Babies can get their first teeth (Milk teeth) anywhere between three to fifteen months – although discomfort may start earlier. This process is known as teething. Teething can be different for each child and while many have little or no problems, some children find teething very painful.
What can you do to help?
- Rub sore gums gently with your finger.
- Give your baby a teething ring - either a soft rubber one, or the plastic type that are kept in the refrigerator.
- Consider using ice made with boiled water.
- If your baby is distressed or irritable, or needs help to settle at night, give an appropriate analgesic/anti-pyretic such as paracetamol as directed for this age.
- Avoid hard sharp-edged toys that could damage teeth and gums.
What not to do
- Don’t dip pacifier or teething rings in honey or sweet foods, as it may lead to dental decay (and honey shouldn’t be given to babies under 12 months).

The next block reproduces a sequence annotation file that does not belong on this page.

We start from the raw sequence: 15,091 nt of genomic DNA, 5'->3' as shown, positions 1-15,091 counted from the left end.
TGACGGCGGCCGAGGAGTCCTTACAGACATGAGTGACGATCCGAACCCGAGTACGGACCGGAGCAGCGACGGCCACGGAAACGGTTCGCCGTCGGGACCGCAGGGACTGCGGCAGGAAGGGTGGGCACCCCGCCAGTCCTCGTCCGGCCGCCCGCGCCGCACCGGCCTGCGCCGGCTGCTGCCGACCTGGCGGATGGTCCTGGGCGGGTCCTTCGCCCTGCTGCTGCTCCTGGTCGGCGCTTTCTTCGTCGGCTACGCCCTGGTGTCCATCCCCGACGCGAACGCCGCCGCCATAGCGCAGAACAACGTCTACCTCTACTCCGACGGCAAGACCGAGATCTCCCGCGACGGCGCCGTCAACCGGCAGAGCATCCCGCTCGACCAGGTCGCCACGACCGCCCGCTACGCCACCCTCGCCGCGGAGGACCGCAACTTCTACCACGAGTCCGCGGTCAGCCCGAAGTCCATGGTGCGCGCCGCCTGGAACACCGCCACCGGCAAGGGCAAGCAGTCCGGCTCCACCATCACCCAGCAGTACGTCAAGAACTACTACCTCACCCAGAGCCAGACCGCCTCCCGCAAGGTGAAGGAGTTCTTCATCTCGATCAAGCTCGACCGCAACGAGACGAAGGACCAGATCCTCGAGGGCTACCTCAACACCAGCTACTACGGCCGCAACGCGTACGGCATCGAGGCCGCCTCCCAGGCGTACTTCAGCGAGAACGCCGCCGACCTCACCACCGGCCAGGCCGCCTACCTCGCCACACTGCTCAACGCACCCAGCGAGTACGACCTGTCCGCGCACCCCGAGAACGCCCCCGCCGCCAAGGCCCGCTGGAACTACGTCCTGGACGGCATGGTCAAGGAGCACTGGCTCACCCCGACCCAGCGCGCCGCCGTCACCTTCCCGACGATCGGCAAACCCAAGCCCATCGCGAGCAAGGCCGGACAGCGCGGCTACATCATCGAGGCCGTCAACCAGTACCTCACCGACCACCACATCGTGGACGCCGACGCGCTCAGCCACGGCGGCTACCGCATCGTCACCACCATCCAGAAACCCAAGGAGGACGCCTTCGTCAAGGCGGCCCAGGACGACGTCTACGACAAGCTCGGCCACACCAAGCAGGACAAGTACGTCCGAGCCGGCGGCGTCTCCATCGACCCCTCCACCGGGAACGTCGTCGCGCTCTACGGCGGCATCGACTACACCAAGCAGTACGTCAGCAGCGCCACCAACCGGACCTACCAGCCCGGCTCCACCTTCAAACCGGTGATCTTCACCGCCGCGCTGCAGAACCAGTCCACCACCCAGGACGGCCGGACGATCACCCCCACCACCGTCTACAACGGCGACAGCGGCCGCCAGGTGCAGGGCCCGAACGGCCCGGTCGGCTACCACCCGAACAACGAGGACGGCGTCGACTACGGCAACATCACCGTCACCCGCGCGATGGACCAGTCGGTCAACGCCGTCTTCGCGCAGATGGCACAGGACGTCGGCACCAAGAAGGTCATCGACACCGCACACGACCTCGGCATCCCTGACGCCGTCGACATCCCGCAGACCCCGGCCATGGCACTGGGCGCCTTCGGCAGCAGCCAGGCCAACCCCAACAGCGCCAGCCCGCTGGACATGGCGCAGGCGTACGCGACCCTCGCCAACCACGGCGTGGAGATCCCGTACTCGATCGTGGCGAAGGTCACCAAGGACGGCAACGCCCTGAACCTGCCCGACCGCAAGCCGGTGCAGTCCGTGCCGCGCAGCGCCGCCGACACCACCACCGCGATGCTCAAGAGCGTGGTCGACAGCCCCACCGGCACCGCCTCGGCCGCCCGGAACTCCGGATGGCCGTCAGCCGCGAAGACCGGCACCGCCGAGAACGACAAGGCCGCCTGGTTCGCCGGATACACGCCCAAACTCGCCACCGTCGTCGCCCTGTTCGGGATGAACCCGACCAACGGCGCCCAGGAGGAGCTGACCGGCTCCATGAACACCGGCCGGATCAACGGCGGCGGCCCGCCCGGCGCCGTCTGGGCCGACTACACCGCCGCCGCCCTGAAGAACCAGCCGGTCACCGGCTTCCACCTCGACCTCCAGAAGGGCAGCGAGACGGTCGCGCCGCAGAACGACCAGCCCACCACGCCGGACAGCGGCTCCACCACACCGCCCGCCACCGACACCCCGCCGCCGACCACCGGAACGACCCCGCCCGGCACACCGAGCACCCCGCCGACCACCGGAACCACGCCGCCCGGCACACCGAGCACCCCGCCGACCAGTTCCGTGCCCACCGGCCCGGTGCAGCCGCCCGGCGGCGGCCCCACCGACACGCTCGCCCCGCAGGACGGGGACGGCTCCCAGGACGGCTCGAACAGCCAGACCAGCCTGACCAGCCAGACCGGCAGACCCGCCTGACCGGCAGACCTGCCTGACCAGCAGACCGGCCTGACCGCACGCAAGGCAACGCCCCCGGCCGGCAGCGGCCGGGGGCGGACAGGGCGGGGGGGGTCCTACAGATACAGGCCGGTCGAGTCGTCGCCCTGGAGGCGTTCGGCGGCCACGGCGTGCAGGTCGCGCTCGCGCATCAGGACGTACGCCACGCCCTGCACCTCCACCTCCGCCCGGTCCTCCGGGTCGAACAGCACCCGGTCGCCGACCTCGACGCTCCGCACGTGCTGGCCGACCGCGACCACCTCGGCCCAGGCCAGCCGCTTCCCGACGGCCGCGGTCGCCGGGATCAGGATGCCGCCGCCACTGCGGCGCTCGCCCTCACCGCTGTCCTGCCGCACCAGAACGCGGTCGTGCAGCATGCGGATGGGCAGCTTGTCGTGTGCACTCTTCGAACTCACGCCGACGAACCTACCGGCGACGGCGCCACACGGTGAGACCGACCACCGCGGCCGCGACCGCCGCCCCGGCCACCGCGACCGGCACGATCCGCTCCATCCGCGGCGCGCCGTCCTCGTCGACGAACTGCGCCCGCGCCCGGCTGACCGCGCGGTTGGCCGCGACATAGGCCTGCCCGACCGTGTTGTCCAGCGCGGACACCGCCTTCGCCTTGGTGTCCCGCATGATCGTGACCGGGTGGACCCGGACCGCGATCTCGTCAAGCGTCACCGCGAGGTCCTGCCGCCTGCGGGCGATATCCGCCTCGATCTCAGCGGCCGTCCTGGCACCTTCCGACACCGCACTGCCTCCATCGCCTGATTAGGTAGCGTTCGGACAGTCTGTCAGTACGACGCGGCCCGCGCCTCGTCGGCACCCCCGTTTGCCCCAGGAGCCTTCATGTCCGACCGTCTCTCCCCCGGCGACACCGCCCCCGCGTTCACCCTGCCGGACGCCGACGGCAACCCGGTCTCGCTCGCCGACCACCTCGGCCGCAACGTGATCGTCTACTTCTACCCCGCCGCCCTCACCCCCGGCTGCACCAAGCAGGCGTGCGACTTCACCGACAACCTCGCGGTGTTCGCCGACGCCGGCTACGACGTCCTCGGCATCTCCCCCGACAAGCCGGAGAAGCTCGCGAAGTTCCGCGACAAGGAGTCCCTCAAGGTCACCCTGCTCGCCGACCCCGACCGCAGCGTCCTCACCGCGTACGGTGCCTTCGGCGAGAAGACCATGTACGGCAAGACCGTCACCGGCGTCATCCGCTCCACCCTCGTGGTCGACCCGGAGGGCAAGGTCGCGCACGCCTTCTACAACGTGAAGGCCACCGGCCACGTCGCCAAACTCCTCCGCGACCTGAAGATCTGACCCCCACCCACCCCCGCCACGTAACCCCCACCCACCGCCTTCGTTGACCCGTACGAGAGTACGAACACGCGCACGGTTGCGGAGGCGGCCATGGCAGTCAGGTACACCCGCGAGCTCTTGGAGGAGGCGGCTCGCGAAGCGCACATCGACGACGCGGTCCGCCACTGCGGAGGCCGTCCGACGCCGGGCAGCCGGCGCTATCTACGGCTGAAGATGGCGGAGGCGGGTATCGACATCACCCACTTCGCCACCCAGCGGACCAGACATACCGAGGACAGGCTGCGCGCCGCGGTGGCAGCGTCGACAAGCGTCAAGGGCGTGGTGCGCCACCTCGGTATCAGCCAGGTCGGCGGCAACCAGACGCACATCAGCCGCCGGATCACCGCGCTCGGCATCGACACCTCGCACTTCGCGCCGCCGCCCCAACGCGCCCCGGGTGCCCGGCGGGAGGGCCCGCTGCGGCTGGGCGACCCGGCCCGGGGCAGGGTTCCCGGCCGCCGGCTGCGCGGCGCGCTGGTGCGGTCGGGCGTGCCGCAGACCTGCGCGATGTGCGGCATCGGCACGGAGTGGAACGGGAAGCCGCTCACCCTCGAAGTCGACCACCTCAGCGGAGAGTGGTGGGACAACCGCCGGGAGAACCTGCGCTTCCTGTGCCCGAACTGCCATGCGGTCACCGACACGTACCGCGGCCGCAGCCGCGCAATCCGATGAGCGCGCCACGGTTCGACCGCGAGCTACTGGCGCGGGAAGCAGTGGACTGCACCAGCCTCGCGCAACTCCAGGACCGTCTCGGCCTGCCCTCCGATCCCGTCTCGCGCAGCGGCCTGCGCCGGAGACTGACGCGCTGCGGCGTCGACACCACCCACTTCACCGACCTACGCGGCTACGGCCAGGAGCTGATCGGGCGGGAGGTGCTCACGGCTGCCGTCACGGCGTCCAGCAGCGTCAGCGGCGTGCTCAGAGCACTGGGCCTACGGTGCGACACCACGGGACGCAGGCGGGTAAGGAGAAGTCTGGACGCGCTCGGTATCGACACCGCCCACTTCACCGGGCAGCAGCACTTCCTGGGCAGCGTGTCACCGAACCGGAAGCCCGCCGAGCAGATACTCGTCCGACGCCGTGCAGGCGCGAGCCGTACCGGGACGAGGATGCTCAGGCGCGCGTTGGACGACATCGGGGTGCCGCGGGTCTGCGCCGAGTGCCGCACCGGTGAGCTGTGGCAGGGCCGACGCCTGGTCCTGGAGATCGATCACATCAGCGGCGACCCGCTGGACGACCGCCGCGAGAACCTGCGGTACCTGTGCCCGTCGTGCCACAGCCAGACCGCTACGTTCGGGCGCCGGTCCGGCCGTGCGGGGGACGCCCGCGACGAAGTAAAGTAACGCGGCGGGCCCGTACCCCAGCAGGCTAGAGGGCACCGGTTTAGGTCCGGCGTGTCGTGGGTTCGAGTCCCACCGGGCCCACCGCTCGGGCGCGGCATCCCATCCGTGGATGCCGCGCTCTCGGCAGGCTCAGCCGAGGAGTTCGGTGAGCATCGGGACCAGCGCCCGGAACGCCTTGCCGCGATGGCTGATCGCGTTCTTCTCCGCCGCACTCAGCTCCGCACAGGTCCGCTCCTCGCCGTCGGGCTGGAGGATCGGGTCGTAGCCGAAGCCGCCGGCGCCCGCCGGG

- Don’t suck baby’s pacifier and give it back to them, as you will transfer bacteria from your mouth to theirs.
- Don’t use teething gels that contain aspirin.
Teething may also be associated with
- Rosy, flushed cheeks
- Increased dribbling
- Tugging at ears
- Chewing on everything
- Tender swollen gums
- Disturbed sleep
- Poor appetite
- Loose, frequent stools
- Sore red bottom or rash
As a rule, teething does not cause a high fever (over 102 Farenheit, 39 Celsius). If baby has a high temperature, see your doctor.